Jesus in Christianity-A A +A
As I See It
Monday, April 1, 2013
WE ARE always happy to say that we are Christians. Why are we Christians? We are Christians because we are the followers of Jesus Christ. Who said so? Well, our grandparents were Christians and the grandparents before them were also Christians. Christianity becomes a trademark, a coat of faith, a family heirloom, a religious undertaking, a congregational obligation… or even a what-to-do-on-Sunday activity. Sometimes, we forget that we are Christians on ordinary days, but on a Saturday or Sunday, we are reminded. It would depend on our choice of a denomination.
In the clan where I belong, Christianity played an active role and our lives are loaded with dots because of different religions taking shapes in our being Christians. In the observance of the Lenten Season, we are very universal. Our Roman Catholic anchors insist that we have to do the Ash Wednesday ritual, the Palm Sunday donkey ride, the Last Supper based on the Rossano Codex, the Golgotha scene, the procession of the ‘pasos’, and the belief in the Resurrection.
Those who belong to the other religions have their own ways of doing things that I call rituals. Some don’t agree with me and I don’t insist. Fridays are even mentioned as off limit for meat eaters but just the same meat is served in a social gathering. Some don’t eat meat and they go home with greens only in their stomach while others go home with additional packs of lechon. Those who do not eat pork among us opted to eat pork and beans in can. They don’t find pork among the beans and if there is pork, it is just ceremoniously discarded.
Our being Christians is anchored in the Holy Bible. We all agree that Jesus is the “living bread.” There are times that in our Church in Silay, we are given “pan de sal” symbolizing Christ. Jesus is the good shepherd and we belong to his flock. He is also the true vine and we are attached to him. We always expect grapes in the vine and we aspire to end up drinking red wine. Our priest is a wine-er.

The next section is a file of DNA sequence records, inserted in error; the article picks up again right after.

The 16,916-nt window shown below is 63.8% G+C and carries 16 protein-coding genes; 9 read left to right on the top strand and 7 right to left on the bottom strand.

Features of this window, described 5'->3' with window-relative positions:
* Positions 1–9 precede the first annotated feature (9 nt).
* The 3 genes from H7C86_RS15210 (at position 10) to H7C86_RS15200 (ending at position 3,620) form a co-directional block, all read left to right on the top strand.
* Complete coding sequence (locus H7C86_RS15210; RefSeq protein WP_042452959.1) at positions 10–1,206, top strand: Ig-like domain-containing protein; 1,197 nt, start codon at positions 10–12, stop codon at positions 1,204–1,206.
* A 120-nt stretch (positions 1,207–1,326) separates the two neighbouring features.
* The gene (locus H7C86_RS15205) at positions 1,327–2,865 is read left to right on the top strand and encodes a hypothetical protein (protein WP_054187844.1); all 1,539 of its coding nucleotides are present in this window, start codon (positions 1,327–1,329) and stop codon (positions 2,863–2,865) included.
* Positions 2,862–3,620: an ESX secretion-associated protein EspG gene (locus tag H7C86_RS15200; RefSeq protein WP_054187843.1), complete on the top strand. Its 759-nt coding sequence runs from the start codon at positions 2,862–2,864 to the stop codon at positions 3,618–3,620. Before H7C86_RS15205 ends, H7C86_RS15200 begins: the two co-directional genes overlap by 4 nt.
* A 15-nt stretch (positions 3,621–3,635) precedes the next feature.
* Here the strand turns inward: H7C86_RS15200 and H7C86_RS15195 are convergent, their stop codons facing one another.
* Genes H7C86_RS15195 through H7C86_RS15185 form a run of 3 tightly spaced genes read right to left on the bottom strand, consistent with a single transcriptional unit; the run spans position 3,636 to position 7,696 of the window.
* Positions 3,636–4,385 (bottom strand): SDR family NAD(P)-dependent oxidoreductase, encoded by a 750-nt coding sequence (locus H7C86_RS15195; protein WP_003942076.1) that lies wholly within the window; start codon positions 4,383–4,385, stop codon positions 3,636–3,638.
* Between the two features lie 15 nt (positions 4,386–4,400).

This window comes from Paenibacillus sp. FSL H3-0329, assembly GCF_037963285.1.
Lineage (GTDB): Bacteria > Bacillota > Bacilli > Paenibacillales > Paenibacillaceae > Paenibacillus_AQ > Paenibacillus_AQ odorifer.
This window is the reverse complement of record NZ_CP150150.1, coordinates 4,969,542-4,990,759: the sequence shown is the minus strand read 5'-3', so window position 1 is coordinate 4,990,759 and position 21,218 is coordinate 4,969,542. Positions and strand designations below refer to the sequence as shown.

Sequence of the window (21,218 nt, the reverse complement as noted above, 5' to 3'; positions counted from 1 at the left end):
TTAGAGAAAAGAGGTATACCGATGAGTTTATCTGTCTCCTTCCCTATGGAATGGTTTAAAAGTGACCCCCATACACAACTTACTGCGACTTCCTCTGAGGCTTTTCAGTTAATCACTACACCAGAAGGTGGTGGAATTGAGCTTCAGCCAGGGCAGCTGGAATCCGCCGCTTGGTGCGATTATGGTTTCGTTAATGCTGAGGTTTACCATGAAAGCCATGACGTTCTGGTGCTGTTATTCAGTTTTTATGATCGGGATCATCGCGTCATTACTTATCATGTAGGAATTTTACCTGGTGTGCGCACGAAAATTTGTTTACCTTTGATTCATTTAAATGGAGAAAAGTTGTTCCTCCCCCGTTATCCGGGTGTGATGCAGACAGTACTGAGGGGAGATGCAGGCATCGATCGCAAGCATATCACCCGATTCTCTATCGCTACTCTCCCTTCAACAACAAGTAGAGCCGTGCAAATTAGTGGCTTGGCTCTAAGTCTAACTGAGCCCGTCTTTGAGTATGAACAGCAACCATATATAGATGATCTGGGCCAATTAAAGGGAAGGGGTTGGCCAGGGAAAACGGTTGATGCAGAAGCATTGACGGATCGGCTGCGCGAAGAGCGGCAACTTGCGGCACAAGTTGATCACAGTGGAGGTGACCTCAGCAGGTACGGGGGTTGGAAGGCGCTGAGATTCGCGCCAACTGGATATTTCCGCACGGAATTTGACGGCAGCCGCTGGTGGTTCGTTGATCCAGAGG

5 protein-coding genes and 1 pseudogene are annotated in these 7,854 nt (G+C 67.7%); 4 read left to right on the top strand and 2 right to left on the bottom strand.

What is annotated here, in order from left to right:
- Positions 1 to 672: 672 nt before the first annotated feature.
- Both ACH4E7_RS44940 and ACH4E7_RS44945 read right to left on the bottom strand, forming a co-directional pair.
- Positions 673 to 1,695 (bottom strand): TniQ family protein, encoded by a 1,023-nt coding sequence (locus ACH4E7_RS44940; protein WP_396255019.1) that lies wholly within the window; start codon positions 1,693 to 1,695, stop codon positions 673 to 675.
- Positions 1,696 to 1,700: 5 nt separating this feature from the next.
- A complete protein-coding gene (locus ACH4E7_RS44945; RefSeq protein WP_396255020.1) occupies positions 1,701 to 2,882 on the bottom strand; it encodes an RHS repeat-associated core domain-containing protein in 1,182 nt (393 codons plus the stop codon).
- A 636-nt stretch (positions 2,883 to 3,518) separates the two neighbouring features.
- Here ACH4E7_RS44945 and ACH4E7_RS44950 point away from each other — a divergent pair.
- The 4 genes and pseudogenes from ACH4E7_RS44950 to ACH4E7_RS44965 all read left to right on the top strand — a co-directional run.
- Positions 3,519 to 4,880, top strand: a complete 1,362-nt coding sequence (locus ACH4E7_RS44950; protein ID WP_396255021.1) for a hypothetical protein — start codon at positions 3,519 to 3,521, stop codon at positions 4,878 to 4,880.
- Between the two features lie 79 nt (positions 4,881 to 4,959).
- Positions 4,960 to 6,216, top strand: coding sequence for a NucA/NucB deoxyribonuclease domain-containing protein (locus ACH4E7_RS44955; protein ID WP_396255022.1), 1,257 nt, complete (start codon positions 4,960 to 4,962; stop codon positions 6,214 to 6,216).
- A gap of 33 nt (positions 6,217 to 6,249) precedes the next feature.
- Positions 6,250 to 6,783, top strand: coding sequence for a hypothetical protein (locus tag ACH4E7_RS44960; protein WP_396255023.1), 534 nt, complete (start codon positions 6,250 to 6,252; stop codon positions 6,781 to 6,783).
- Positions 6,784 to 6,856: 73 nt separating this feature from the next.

The faith in us is also represented by the fish. Jesus multiplied loaves and fishes and he told his disciples to be fishers of men. The Greek word for fish is ICHTHYS. This is an acrostic for “Jesus Christ, Son of God, and Savior.” The fish symbol could be found in the meeting place in the catacombs in Rome used by the early Christians. The “fish sign” could be a secret symbol of Christian identification. We love to eat fish. It is low in cholesterol. Don’t just buy fish caught through illegal fishing. That is very unchristian.
The cross was never a part of Christianity, not until the fourth century A.D. The early Christians may have been reluctant to glorify an object connected with such a shameful punishment. Constantine the Great (306-337) popularized the cross based on his vision, “Conquer by this.” Christ’s monogram is the two Greek letters Chi and Rho.
Helena, the mother of Constantine and of Santacruzan fame, discovered the cross of Jesus in Jerusalem. To date, the cross has become a definitive symbol of Christianity. There are those who cross themselves before boxing their opponent. I hope no politicians will do this. Vampires are even afraid of the cross. Lenten reflection: “Do not cross the devil’s path if you don’t want to have toasted bread for breakfast in hell!” Happy Easter!
Published in the Sun.Star Bacolod newspaper on April 01, 2013.